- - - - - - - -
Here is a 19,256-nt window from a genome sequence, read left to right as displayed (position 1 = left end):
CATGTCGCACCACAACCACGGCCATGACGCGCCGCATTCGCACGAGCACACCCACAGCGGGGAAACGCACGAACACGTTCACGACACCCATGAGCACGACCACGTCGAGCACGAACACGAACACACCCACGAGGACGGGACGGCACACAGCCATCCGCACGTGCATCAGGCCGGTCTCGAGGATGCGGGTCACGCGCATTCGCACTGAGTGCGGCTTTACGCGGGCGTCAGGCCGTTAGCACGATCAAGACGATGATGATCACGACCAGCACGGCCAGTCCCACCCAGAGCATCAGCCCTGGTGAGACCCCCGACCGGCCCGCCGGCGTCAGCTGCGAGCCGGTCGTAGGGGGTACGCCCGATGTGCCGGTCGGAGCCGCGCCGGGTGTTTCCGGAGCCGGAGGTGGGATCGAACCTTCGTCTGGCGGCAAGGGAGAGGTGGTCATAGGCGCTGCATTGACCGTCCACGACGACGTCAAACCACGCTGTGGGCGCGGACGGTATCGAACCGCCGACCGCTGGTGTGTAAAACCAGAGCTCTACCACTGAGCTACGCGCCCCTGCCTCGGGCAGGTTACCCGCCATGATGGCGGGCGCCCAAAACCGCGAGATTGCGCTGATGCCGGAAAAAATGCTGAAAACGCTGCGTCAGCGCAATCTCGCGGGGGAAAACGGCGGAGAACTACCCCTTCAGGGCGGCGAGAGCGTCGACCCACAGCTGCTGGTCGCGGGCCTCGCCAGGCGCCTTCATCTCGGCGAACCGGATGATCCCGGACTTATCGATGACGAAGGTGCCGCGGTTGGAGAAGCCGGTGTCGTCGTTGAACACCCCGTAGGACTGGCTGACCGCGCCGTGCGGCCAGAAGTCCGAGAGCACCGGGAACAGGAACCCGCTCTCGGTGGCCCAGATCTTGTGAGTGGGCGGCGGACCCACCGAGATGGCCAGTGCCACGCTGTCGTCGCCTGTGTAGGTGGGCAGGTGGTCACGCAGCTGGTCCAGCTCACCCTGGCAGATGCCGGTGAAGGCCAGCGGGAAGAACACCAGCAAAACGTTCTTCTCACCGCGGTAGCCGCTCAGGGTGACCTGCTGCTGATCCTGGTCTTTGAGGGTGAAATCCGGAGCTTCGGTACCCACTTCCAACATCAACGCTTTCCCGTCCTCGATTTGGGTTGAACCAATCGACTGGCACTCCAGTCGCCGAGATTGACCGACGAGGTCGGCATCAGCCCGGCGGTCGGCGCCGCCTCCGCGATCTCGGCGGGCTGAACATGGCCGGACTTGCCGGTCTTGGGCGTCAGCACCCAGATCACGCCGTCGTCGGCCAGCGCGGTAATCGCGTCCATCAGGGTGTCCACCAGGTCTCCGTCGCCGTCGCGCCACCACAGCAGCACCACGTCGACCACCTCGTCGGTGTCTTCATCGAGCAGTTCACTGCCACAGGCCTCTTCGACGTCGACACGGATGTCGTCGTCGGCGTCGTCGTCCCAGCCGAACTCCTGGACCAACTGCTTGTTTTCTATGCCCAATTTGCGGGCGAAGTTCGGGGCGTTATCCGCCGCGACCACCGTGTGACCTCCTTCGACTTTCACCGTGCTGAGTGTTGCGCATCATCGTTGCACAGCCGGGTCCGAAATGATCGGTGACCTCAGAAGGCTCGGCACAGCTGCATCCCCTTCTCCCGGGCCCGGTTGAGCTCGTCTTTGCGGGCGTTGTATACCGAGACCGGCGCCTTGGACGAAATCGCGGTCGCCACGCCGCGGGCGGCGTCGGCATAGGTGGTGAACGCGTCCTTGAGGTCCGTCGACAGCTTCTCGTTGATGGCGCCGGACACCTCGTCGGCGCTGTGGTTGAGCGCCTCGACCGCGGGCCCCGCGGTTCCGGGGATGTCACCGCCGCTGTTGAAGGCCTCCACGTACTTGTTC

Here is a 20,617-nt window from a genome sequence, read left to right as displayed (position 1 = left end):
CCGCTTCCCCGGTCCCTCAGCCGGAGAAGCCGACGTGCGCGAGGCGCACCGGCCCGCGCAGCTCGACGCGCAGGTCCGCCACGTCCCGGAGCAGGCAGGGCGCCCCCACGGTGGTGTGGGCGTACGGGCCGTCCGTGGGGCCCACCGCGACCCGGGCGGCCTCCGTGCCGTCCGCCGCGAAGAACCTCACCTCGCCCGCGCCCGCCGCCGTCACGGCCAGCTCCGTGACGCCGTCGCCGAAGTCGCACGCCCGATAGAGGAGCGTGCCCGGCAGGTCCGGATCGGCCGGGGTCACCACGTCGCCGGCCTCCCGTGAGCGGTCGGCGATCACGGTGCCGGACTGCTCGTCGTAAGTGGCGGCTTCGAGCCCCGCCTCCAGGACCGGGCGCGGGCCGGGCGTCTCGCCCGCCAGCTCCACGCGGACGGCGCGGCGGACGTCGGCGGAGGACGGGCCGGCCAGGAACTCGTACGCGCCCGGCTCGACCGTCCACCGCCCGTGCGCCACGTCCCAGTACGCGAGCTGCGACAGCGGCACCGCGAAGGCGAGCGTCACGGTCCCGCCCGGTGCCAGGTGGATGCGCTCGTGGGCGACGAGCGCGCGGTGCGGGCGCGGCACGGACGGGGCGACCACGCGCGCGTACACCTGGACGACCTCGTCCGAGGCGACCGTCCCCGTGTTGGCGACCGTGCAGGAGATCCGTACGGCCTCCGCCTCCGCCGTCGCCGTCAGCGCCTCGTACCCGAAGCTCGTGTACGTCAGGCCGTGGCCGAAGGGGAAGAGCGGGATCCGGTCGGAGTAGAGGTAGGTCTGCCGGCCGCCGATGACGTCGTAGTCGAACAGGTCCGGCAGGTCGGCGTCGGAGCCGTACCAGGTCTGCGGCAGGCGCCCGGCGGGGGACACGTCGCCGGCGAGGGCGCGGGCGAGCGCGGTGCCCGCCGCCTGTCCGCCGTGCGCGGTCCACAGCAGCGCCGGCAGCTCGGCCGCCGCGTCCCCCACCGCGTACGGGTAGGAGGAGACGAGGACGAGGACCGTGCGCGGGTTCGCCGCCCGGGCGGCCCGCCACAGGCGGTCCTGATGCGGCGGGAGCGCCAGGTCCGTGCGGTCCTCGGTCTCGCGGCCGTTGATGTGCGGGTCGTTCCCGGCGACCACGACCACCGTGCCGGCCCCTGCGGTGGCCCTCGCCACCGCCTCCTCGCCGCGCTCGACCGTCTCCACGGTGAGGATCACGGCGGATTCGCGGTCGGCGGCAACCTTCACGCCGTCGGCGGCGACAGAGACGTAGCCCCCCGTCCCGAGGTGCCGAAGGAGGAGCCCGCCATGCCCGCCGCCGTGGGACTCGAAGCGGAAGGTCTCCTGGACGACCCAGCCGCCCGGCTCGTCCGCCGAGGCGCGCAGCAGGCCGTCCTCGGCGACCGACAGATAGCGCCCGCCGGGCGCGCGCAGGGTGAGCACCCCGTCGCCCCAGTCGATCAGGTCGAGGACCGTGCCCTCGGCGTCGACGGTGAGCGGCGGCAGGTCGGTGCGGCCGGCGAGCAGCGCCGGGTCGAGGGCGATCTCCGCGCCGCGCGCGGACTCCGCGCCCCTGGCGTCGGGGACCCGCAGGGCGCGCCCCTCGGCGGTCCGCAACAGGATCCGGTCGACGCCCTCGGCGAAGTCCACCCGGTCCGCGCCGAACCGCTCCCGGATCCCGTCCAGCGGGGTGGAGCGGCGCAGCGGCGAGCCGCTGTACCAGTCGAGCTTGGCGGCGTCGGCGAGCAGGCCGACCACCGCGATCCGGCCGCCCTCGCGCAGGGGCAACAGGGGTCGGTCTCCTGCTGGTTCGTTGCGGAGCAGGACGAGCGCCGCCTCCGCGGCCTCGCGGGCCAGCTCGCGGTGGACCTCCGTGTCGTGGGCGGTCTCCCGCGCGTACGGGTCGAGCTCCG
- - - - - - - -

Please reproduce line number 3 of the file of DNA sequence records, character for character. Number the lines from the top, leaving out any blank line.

Here is a 20,617-nt window from a genome sequence, read left to right as displayed (position 1 = left end):